New York Yankees' 2013 Season Proves Bombers Can Win with Less Payroll
The New York Yankees continue to shock the baseball world with a great start to the 2013 campaign, and in that start, the Bombers are proving to themselves that it doesn't take a team loaded with $100 million players to win.
After another victory over the Tampa Bay Rays on Saturday night, the Bombers improved their record to 30-18 on the season and remain on top of the American League East division for another day.
And, in what was a microcosm of the Yanks' season thus far, it was Lyle Overbay who came up with the big solo homer to put New York over the top in extra innings to beat its division rival Tampa Bay.
Overbay continues what has been a sensational season for him up to this point, with plenty of clutch hits already. Along with Overbay, other players off the scrap heap like Vernon Wells and Travis Hafner have also answered the call, as the Yanks are without some of their best offensive players for much of the year.
The fact that these three players have had such an incredible impact on the team this season was unfathomable at best when the 2013 season began, but as each day goes by, Overbay, Hafner and Wells continue to make great play the norm rather than a surprising and rare occurrence.
Not to mention the contributions from pitchers like David Phelps and Vidal Nuno, who have both stepped into starting roles nicely and gotten the job done.
The question about the Yanks' payroll plans after this season have been discussed and broken down in every way possible. The original plan of Hal Steinbrenner and the rest of the Bombers' brass was to decrease payroll to $189 million in order to avoid a stiff luxury tax moving forward.
Some Yankees fans have had no issue believing this new corporate structure running the organization will have no problem accomplishing such a goal, while others believe the Bombers will spend beyond their payroll goal if it becomes necessary in order to add the players needed to succeed.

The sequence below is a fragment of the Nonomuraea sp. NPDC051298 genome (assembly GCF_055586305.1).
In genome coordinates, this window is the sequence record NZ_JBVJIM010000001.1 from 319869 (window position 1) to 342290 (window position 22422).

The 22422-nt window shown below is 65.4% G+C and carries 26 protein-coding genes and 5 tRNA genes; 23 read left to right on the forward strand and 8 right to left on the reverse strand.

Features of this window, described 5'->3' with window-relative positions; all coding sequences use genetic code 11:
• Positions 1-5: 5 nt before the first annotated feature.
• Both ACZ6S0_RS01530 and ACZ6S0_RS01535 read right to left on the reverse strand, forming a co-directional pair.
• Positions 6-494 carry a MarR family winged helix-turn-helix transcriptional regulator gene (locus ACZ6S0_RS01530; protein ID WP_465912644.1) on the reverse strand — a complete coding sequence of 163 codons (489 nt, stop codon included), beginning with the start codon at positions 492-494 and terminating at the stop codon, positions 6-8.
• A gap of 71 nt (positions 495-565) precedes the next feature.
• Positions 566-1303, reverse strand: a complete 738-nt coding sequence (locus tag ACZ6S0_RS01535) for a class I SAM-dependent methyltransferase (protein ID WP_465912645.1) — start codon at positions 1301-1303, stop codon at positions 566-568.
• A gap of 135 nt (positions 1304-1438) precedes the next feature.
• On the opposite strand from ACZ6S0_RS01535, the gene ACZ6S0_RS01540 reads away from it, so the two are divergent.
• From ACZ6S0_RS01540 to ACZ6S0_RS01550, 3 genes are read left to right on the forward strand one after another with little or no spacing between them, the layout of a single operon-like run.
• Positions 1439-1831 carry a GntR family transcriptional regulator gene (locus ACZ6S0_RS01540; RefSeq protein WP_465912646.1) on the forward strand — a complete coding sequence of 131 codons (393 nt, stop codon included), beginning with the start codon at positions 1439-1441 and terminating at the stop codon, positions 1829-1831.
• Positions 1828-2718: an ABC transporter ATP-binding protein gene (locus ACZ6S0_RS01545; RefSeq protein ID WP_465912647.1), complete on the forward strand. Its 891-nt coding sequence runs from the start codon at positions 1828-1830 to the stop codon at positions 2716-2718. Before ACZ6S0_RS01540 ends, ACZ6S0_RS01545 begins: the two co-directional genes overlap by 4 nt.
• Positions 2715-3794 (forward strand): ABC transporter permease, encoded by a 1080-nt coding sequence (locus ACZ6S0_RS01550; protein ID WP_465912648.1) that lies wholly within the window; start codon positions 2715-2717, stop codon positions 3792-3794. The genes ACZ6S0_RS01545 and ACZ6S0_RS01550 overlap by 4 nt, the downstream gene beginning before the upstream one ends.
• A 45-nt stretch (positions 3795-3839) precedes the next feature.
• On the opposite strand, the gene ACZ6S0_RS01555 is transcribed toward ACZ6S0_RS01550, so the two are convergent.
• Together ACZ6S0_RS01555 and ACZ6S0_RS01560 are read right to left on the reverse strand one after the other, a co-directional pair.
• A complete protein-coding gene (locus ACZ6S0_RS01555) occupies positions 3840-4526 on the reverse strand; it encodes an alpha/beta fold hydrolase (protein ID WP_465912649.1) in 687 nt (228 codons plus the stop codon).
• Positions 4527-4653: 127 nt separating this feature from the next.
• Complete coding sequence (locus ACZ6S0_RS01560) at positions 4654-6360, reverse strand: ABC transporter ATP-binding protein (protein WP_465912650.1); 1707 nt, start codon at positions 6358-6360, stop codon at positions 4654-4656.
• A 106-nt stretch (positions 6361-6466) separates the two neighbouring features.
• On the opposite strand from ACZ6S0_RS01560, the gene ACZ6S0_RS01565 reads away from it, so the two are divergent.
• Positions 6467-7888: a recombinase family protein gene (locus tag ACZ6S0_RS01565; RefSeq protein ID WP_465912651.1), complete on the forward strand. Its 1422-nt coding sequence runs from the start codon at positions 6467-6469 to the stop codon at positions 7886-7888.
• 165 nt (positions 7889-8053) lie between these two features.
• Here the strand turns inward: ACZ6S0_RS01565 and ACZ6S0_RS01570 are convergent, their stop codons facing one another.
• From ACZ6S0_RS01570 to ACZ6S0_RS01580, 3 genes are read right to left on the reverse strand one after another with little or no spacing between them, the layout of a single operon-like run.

Meanwhile, there have been others who simply can't believe that the Yanks are capable of such a "responsible" means of spending money. I can't say I blame that sect of fans, but as this year's version of the Yankees continues to play well and remains atop the standings, it's becoming far less likely the Bombers abandon their financial plans.
If the "replacements" the Yanks are using this season prove anything, it's that spending a boatload of money on players isn't exactly needed in order to get production. You just have to find the right pieces to put in place in order to make it happen.
This very real and unexpected success New York is having without its best team on the field will only further cement the team's plans to go ahead and achieve the payroll target for 2014.
Clearly, this team doesn't need to spend into the $200 million range and further shoot itself in the foot money-wise to win. All it takes is good team building and, of course, a little bit of luck.
Sure, there is still plenty of time for the season to turn around and go south, but that still hasn't happened yet, and as long as it doesn't, the Yankees brass will have all the ammunition it needs to convince the pinstriped masses that a lower payroll doesn't mean the team will stop winning.
Besides, even at $189 million, the Yanks will have plenty of great players left on the team, and should injuries occur, general manager Brian Cashman has proven time and time again that he can fill the void when needed—and he's done so with amazing success.
So, with that being said, as long as this Yankees team continues to win without its best taking the field on a daily basis, that will only serve to drive the organization to reach its $189 million goal by 2014.
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